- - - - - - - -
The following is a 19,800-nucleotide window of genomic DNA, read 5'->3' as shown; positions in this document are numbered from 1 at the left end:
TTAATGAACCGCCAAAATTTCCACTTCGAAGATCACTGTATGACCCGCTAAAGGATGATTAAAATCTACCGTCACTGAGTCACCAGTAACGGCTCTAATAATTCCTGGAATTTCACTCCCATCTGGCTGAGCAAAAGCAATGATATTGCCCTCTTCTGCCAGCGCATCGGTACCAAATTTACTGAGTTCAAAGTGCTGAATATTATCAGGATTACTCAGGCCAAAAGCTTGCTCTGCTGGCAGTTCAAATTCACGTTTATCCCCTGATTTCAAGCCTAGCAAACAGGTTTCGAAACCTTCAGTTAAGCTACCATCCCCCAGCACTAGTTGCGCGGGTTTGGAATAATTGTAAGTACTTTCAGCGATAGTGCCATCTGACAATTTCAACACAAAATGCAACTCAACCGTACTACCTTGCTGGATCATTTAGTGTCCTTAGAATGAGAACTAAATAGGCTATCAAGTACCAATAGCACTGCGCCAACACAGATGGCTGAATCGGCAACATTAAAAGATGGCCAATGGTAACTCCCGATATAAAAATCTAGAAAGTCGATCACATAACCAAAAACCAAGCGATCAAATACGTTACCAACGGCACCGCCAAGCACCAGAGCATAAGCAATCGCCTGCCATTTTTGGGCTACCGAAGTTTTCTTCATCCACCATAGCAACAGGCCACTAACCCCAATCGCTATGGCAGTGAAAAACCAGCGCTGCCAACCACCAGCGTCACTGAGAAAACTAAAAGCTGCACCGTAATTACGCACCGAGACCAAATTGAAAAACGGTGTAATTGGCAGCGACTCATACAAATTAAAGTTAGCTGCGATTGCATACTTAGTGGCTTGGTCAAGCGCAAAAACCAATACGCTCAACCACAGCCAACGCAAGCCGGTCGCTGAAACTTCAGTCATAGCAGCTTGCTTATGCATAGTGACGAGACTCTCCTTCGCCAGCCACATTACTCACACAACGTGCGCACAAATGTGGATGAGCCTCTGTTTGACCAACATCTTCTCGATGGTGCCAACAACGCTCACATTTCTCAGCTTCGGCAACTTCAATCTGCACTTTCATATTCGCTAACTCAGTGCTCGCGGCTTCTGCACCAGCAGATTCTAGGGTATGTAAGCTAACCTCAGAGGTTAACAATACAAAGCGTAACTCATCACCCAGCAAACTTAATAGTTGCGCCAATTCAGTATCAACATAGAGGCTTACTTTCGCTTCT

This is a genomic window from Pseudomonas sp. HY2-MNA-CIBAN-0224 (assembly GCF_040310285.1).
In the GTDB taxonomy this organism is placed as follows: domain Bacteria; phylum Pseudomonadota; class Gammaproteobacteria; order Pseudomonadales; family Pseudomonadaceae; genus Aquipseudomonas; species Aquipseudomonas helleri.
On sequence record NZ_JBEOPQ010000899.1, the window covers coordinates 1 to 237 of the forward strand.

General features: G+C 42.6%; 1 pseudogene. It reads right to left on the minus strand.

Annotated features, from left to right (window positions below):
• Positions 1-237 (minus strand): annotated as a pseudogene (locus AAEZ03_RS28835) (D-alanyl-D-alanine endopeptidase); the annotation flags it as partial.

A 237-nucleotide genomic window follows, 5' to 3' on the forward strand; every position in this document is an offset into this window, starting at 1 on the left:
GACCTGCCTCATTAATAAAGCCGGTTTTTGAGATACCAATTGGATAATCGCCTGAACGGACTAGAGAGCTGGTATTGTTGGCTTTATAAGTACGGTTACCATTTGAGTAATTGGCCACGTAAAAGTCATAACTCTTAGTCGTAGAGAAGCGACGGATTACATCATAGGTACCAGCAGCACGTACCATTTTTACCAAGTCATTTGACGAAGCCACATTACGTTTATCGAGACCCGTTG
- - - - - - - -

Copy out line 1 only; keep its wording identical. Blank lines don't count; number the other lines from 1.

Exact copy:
The following is a 19,800-nucleotide window of genomic DNA, read 5'->3' as shown; positions in this document are numbered from 1 at the left end: